When you approach a mortgage lender for a home loan, you already know the amount that you need to borrow. What you don't know is if you can qualify for the loan amount you need. The lender can give you a pretty good idea of what you can borrow, after asking you a series of questions about your assets, income and credit history.

How Assets Affect Mortgage Eligibility

The mortgage lending industry has learned that when people have an equity stake in their home, they are more likely to repay the mortgage loan used to finance it. If you are buying a home, a lender wants you to have a down payment - and will need to verify that you have the assets to cover their minimum down payment requirements. If you are refinancing an existing mortgage loan, a lenders wants you to have some equity built up in the home - and will have to verify what the home is currently worth, and how much you owe against it.

How Income Affects Mortgage Eligibility

You will need to prove to the mortgage lender that you have a steady source of income that is sufficient to cover the cost of the monthly loan payments. When you apply for a mortgage loan, a lender will have to verify how much you earn monthly, and check to see how long you have been employed in the same line of work.

How Monthly Obligations Effect Mortgage Eligibility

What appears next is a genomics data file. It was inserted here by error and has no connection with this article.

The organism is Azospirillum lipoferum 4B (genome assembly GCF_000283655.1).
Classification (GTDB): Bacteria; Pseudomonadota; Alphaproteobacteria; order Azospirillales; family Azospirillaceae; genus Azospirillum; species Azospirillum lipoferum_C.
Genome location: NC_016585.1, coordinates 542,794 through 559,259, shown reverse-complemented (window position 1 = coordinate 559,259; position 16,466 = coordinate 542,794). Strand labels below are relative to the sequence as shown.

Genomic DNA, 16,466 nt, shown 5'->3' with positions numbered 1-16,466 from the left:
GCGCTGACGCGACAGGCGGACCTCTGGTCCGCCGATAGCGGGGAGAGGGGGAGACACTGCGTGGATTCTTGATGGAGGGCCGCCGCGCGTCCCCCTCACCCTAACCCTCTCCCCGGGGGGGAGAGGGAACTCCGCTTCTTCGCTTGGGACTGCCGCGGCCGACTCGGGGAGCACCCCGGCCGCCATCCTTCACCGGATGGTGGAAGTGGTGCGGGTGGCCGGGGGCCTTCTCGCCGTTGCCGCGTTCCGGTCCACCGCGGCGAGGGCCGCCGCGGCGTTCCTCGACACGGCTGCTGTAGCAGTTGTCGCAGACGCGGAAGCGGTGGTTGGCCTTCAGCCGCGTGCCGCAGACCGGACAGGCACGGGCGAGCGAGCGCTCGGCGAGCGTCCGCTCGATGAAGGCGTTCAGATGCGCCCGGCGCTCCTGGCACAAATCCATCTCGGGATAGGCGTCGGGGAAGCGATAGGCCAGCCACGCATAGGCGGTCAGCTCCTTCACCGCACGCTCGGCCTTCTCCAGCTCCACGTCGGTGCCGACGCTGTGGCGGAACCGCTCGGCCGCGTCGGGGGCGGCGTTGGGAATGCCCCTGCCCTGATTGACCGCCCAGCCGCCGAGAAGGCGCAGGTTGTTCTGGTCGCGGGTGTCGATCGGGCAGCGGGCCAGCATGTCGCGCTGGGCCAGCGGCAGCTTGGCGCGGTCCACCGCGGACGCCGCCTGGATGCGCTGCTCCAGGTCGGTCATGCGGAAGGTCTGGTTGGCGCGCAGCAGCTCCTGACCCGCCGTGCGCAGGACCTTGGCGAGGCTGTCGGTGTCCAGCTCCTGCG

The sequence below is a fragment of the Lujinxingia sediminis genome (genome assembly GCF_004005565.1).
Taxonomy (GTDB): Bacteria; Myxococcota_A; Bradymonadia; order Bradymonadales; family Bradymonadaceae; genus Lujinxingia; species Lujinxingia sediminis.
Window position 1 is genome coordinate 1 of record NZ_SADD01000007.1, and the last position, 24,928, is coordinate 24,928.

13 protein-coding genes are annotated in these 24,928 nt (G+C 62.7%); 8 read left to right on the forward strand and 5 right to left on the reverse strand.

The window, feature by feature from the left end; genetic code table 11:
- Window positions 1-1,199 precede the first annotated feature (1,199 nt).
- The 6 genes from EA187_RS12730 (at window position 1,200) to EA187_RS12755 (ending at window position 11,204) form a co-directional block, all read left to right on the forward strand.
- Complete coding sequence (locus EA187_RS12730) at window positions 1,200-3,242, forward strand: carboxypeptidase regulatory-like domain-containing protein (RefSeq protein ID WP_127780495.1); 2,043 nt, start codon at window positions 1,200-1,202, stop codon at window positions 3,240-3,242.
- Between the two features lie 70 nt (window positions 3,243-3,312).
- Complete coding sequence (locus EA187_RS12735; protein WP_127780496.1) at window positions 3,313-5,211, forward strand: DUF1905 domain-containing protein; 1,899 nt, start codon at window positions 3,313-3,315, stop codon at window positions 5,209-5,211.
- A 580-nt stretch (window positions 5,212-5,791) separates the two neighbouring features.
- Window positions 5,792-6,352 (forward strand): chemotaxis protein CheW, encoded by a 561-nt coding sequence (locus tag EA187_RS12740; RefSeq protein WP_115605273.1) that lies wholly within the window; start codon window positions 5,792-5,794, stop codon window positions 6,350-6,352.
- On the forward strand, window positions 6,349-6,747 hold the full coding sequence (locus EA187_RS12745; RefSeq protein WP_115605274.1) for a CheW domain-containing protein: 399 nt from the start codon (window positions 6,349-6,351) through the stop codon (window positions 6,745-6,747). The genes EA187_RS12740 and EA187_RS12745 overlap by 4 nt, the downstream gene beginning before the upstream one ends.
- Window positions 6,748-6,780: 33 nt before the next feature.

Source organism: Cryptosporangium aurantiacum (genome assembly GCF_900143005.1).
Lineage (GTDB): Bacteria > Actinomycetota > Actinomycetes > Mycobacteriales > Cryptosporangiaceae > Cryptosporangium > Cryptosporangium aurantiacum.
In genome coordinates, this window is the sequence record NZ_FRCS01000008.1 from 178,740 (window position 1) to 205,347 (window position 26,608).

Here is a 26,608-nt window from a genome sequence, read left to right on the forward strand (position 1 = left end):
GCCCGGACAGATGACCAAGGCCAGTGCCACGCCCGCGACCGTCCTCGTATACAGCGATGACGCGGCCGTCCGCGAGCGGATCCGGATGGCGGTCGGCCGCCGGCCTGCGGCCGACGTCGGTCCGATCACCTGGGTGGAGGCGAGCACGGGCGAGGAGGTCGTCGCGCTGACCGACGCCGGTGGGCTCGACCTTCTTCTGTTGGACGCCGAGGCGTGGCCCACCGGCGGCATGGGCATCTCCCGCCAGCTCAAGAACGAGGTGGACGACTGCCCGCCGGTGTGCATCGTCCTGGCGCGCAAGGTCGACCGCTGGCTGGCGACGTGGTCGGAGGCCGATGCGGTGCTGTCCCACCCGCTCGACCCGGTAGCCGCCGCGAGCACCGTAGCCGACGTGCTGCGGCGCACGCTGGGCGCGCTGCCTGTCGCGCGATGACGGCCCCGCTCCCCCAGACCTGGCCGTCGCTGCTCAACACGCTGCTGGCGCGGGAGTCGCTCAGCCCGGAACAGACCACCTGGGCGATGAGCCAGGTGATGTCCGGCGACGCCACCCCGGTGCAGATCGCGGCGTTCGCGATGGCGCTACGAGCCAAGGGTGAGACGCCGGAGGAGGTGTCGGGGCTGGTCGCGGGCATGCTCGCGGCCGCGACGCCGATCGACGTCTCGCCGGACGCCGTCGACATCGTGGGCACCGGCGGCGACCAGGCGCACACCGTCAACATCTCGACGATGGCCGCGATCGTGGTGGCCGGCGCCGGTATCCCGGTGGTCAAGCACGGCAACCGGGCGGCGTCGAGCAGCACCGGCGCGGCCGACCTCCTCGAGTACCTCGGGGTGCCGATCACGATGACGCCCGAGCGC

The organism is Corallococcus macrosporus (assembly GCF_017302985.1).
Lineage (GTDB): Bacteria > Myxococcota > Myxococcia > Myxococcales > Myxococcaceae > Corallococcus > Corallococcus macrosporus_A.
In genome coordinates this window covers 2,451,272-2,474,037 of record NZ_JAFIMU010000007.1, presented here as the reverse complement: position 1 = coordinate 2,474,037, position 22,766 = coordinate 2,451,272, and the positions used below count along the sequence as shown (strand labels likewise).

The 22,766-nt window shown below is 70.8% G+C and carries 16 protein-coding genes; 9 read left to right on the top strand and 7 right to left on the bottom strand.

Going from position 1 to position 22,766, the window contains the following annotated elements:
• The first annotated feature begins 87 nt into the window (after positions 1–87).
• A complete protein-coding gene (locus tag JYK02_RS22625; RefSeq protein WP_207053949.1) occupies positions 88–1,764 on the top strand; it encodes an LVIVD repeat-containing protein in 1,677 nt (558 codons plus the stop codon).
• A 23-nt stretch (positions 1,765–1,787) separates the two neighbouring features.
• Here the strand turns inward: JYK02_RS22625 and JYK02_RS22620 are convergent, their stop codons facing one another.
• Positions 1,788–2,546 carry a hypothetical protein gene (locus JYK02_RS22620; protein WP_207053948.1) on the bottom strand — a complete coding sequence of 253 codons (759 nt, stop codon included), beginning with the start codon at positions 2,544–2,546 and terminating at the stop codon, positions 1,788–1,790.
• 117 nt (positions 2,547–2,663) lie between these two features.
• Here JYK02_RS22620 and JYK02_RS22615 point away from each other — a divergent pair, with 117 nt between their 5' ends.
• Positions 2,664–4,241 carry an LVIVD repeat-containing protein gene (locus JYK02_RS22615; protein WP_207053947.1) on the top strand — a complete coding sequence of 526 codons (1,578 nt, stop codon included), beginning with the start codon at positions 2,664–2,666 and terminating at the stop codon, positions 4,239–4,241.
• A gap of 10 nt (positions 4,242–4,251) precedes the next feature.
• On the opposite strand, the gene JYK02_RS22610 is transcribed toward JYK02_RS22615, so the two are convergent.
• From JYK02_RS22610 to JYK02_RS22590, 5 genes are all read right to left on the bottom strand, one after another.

When a lender is determining how much home loan you can afford, it also takes into consideration the amount of other debt obligations that you have to pay every month (i.e. monthly payments on your car/credit cards) and any child support and alimony payments you are responsible for paying (if any). These financial obligations are added to the proposed monthly loan payment to determine what your total financial obligations would be under the loan scenario.

How Credit History Affects Mortgage Eligibility

In the lending business, past activity is often an indication of future activity. If you have a history of not handling your debt obligations responsibly, lenders feel that there is a risk that you won't handle them properly moving forward. To get an idea of your ability to handle credit, a mortgage lender will run your credit report to see your existing debt obligations and your credit score.

Combination of Factors Affects Final Loan Decision

When making a final decision about approving your loan request, the lender will take compensating factors into consideration. For example, making a very large down payment can offset a high debt-to-income ratio. So, if you feel that you might be lacking in one of the above factors, don't let that stop you from contacting a mortgage lender about a loan - they might be able to work around certain issues to get the home loan you need.